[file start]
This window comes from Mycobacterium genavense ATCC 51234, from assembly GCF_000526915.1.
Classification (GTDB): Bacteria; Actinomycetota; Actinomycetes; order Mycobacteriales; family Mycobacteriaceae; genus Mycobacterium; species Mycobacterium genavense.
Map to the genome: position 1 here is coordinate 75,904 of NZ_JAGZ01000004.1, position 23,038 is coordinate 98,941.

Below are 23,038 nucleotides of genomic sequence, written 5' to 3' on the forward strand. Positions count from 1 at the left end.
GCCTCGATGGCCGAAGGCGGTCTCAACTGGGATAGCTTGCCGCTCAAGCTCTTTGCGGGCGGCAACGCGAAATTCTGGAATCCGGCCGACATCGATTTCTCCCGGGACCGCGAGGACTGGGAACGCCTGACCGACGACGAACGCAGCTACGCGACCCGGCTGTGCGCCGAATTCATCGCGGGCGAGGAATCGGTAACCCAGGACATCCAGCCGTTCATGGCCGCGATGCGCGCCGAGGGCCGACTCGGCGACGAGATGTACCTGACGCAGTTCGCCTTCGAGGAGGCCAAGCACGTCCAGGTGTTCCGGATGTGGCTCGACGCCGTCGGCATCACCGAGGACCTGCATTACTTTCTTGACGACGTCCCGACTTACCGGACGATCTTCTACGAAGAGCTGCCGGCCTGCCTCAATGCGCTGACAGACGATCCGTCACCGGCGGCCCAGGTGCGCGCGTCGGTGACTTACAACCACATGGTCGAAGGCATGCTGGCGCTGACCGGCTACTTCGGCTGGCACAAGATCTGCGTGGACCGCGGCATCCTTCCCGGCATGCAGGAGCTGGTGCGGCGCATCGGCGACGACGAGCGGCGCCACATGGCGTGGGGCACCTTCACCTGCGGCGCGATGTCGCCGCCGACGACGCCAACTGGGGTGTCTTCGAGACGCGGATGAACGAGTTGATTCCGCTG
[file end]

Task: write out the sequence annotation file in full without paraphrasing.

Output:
This window comes from Mycobacterium genavense ATCC 51234, from assembly GCF_000526915.1.
Classification (GTDB): Bacteria; Actinomycetota; Actinomycetes; order Mycobacteriales; family Mycobacteriaceae; genus Mycobacterium; species Mycobacterium genavense.
Map to the genome: position 1 here is coordinate 75,904 of NZ_JAGZ01000004.1, position 23,038 is coordinate 98,941.

Below are 23,038 nucleotides of genomic sequence, written 5' to 3' on the forward strand. Positions count from 1 at the left end.
GCCTCGATGGCCGAAGGCGGTCTCAACTGGGATAGCTTGCCGCTCAAGCTCTTTGCGGGCGGCAACGCGAAATTCTGGAATCCGGCCGACATCGATTTCTCCCGGGACCGCGAGGACTGGGAACGCCTGACCGACGACGAACGCAGCTACGCGACCCGGCTGTGCGCCGAATTCATCGCGGGCGAGGAATCGGTAACCCAGGACATCCAGCCGTTCATGGCCGCGATGCGCGCCGAGGGCCGACTCGGCGACGAGATGTACCTGACGCAGTTCGCCTTCGAGGAGGCCAAGCACGTCCAGGTGTTCCGGATGTGGCTCGACGCCGTCGGCATCACCGAGGACCTGCATTACTTTCTTGACGACGTCCCGACTTACCGGACGATCTTCTACGAAGAGCTGCCGGCCTGCCTCAATGCGCTGACAGACGATCCGTCACCGGCGGCCCAGGTGCGCGCGTCGGTGACTTACAACCACATGGTCGAAGGCATGCTGGCGCTGACCGGCTACTTCGGCTGGCACAAGATCTGCGTGGACCGCGGCATCCTTCCCGGCATGCAGGAGCTGGTGCGGCGCATCGGCGACGACGAGCGGCGCCACATGGCGTGGGGCACCTTCACCTGCGGCGCGATGTCGCCGCCGACGACGCCAACTGGGGTGTCTTCGAGACGCGGATGAACGAGTTGATTCCGCTG